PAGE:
Worst cholera outbreak in years hits eastern, southern Africa: UN
Since the beginning of the year, UNICEF has reported more than 200,000 cases of cholera, including over 3,000 deaths in eastern and southern Africa, said Stephane Dujarric, chief spokesman for UN Secretary-General Antonio Guterres.
“The outbreak has placed an immense strain on health care systems and exposed vulnerabilities in sanitation and hygiene infrastructure,” Dujarric said. “UNICEF is providing life-saving supplies for prevention and treatment across the region.”
The spokesman said the agency is also working closely with government agencies and community members to promote hygiene practices, improve water and sanitation infrastructure and ensure that families have access to the information and resources needed to protect their children.
Zambia and Zimbabwe were particularly hard hit.
“Since the first reported case in Zambia in October 2023, more than 9,500 people have been affected, and 374 deaths have been registered, with a case fatality rate of 3.9 percent, a devastatingly high number,” UNICEF said in a release on Monday. “Nine out of 10 provinces are now reporting cholera cases.”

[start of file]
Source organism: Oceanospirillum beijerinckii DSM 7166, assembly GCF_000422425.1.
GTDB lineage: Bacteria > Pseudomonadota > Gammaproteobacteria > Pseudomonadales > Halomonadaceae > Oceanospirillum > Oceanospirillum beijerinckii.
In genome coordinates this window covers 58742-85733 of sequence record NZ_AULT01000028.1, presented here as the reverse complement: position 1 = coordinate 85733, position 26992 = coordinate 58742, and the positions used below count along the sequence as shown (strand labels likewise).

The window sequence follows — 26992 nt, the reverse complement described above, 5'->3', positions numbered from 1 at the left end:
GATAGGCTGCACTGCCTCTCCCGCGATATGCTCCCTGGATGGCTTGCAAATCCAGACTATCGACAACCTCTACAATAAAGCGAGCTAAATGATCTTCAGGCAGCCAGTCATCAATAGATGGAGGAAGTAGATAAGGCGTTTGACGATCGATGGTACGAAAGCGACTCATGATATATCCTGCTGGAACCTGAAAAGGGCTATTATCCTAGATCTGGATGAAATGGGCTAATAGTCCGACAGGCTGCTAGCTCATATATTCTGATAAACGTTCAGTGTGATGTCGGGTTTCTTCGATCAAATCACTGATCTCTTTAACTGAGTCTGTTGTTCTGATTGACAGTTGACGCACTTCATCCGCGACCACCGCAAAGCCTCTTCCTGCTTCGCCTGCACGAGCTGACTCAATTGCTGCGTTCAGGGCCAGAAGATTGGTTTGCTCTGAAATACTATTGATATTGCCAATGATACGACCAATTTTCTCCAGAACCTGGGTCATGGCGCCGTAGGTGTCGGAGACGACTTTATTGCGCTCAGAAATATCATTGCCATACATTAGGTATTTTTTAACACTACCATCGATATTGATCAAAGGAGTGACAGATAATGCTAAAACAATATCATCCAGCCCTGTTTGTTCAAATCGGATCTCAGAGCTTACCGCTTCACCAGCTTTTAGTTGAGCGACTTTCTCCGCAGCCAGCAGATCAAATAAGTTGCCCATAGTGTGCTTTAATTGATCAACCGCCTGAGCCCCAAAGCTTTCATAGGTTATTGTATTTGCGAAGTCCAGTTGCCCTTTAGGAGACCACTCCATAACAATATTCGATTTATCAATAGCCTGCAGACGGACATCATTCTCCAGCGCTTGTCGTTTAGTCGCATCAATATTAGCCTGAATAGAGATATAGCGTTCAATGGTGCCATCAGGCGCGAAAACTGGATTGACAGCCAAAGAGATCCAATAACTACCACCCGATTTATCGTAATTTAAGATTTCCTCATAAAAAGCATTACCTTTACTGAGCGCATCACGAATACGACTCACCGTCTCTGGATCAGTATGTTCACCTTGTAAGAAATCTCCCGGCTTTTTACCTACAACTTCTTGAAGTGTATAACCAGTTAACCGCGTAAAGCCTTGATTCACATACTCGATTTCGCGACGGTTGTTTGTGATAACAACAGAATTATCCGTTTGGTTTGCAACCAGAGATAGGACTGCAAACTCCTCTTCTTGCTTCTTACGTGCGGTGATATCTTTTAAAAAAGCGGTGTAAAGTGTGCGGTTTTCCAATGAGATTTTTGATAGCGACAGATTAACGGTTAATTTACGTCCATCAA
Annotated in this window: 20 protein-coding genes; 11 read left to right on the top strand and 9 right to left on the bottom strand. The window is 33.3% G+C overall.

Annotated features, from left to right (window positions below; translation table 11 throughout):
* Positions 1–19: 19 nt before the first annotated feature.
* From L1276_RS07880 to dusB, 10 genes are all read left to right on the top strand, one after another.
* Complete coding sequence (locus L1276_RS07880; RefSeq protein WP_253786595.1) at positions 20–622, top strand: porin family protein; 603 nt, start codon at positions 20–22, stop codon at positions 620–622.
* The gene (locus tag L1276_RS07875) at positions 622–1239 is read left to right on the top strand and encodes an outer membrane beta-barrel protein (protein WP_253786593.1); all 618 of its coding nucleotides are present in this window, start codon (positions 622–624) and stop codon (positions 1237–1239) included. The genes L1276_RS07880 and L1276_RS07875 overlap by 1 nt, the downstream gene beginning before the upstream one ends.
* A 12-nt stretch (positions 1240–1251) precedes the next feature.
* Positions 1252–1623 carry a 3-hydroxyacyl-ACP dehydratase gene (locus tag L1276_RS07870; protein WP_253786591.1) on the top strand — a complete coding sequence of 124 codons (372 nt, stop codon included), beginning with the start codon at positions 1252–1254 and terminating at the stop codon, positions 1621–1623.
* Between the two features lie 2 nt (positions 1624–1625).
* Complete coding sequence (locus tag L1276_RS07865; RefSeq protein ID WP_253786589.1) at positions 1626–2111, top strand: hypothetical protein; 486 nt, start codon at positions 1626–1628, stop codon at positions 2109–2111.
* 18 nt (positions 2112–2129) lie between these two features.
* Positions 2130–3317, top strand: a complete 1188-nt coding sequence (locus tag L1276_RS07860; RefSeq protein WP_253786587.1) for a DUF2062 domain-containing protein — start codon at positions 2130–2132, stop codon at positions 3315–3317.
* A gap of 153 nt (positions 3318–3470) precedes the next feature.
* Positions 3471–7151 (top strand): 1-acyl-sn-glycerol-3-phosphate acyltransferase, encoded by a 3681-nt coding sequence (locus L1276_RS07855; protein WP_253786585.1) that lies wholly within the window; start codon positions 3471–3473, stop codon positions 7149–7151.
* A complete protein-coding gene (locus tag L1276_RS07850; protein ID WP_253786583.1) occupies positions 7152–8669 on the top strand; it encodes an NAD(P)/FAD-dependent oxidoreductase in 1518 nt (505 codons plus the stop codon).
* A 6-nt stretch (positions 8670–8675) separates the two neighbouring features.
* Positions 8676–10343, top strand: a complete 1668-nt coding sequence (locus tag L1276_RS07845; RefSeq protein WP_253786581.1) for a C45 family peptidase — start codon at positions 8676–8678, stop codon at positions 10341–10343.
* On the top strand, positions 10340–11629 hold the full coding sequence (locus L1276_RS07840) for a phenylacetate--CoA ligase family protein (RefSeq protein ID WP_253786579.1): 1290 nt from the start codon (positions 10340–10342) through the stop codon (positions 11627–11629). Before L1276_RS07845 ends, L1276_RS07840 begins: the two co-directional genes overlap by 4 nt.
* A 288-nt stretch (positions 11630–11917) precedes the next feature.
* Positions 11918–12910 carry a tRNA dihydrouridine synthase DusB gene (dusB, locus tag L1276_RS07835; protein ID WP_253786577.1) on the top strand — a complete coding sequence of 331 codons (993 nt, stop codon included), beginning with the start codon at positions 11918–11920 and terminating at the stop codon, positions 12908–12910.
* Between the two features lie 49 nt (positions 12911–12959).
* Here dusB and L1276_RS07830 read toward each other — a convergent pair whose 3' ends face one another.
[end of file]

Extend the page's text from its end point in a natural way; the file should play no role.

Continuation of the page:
UNICEF said that about 52 percent of all cases in Zambia are children under 15. As the worst-affected district, Lusaka shares over 90 percent of the disease burden.
“In Zimbabwe, since the start of the outbreak in February last year, more than 18,000 cases have been reported across all 10 provinces, with 71 confirmed deaths and more than 300 suspected deaths,” the agency said.
“Harare and Manicaland Provinces are the most affected. One in six new cholera infections in Zimbabwe are affecting children under 5.”
UNICEF said the new school year has resumed as planned in Zimbabwe. But in Zambia, the cholera escalation has led to the postponement of the start of school till Jan. 29. Approximately 4.3 million students are affected.